Worldcon members themselves vote on where future cons are held. The “World” in its name has been kept a reality by voters at U.S. Worldcons — from 1995 to the present, bids from outside North America have been chosen 4 times, each of them selected by a vote held at a Worldcon in the United States. It’s that darned democracy thing.
The choice may go against the usual wisdom of “branding” but it is true to other values fans respect.
Nippon 2007, in particular, was the realization of a long-held dream to use the Worldcon as a bridge to Japanese-speaking fans.
Thinking About the Real Problems: The fragile health of book-oriented events and the cratering of the economy are the main reasons for the shrinking Worldcon. On the other hand, I don’t think fans have done everything possible to overcome them.
There’s a focus on written sf but if that’s all Worldcon was about it would be a lot smaller. The last Worldcon held before Star Trek’s first episode aired — when the Worldcon was the only game in town — drew a total of 850 people. At the 1972 Worldcon there were about 80 pros on the program. Attendance and the number of pros available to participate in programming is so much larger now. In other words, the Worldcon has enjoyed the benefits of being a hybrid writing/media convention for a long time.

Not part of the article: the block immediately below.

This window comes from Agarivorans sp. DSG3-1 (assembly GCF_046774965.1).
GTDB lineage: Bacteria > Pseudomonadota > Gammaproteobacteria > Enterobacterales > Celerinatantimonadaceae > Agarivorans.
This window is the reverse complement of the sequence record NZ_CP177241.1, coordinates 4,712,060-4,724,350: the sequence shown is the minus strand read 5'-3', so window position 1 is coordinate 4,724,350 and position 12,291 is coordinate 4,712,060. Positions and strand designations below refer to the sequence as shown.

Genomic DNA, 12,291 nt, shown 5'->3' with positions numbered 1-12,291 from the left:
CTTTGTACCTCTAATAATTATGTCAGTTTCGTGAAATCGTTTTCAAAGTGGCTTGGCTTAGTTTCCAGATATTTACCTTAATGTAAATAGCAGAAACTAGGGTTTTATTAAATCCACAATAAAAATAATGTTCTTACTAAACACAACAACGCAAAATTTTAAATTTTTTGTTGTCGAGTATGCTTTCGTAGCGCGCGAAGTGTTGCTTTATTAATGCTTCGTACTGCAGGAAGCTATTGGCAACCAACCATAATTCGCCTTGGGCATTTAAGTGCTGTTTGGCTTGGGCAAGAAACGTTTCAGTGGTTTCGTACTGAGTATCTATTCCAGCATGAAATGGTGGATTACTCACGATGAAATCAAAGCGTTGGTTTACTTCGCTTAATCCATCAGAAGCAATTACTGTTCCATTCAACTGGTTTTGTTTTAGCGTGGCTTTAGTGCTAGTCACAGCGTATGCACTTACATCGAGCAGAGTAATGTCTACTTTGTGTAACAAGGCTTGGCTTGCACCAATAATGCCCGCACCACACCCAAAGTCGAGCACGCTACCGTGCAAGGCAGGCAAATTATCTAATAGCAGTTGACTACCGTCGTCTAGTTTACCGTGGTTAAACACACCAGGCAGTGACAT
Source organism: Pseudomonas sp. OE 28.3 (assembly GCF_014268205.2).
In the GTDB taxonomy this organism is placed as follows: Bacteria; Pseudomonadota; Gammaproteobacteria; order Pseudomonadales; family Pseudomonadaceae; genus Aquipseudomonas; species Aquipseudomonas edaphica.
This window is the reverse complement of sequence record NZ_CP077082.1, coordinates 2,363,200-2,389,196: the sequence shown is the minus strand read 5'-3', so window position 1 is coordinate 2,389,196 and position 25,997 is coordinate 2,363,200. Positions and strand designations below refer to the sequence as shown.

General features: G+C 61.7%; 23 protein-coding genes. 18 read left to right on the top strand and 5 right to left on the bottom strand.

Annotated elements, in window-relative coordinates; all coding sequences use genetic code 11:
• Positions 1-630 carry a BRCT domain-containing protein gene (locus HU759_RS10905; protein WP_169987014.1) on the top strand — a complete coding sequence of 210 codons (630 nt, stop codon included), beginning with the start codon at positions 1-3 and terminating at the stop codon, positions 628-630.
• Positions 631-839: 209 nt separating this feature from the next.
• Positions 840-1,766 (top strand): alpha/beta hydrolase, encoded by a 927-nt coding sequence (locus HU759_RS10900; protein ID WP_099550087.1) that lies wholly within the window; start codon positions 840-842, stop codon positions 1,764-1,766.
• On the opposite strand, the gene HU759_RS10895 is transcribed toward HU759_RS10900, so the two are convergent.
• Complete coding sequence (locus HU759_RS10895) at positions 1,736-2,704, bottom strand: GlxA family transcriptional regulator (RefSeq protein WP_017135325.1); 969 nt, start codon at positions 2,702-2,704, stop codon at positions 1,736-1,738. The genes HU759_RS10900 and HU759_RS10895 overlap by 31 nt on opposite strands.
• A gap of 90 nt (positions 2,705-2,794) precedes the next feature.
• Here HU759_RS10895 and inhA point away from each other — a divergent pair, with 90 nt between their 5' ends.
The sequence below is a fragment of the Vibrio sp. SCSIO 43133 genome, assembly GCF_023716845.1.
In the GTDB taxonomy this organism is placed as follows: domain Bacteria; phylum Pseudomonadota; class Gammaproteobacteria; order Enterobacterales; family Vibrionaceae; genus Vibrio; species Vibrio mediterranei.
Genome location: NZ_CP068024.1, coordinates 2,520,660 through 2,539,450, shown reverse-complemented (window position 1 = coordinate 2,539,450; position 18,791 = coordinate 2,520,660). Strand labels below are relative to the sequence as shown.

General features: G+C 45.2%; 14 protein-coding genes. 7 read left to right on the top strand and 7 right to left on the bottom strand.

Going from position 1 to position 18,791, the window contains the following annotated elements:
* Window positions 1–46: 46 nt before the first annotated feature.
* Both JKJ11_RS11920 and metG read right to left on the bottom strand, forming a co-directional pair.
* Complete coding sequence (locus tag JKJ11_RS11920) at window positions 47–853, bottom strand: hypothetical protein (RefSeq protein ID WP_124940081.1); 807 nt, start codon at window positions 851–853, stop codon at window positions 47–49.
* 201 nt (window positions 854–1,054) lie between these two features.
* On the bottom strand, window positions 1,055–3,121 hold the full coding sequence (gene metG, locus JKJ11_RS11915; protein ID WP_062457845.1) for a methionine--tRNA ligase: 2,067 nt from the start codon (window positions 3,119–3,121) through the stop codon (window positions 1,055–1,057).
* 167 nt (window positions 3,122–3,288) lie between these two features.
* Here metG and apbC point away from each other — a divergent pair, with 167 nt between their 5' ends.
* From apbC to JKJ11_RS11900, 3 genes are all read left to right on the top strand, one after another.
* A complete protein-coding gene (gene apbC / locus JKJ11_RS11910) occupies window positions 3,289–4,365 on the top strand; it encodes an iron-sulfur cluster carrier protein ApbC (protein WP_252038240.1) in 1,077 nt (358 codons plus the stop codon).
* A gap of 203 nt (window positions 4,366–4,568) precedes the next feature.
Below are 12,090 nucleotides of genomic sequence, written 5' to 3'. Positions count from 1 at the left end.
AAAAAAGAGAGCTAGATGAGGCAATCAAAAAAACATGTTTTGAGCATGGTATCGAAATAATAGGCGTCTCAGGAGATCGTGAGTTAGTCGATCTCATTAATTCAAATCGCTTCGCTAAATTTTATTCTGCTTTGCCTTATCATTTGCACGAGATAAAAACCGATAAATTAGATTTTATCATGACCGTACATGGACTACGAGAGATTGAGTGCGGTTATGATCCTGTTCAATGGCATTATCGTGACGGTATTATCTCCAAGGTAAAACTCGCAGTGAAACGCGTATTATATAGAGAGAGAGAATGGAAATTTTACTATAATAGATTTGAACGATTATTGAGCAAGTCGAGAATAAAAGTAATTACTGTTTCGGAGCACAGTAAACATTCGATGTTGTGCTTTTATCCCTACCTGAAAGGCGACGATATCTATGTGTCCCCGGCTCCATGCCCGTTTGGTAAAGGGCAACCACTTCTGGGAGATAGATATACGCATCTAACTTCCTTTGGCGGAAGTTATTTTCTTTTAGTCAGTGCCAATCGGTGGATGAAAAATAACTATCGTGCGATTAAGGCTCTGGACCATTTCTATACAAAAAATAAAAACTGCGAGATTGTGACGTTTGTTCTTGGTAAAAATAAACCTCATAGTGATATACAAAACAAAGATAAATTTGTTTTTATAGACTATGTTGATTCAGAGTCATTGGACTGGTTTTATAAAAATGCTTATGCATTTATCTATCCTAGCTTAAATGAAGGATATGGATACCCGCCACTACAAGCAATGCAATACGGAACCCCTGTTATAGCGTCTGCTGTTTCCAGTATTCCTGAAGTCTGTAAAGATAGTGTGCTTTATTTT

Hold the con every year on the same date? No. Hold it in the same city every time? No. Have major media guests from movie, tv, comics. Yes, that can be done if they’ll come as GoHs (just their travel expenses paid.) In fact, this year’s Worldcon picked guests with that kind of appeal. Neil Gaiman is a major sf writer who also has a great history in comics. Filmmaker Ralph Bakshi originally agreed to be another of Anticipation’s guests, but backed out. Other Worldcons have had Roger Corman, J. Michael Straczynski, Gerry Anderson. Sometimes it can be done. (I wonder how Roger Ebert stacks up as a media guest, someone who can appeal to more than one part of the fannish spectrum having once published a fanzine.)
I disagree that Worldcon has run off the fans with a variety of interests — since most Worldcon members fall into that category. Readers who are also fans of media and gaming are around and every Worldcon committee should be making a concerted effort to take advantage of their talent, fresh insights and energy. They are the best bridge between the various special interests and the Worldcon for the obvious reason that people who already like Worldcons have the best chance of interesting others in attending them. The best place to look for Worldcon members is among convention-attending fans.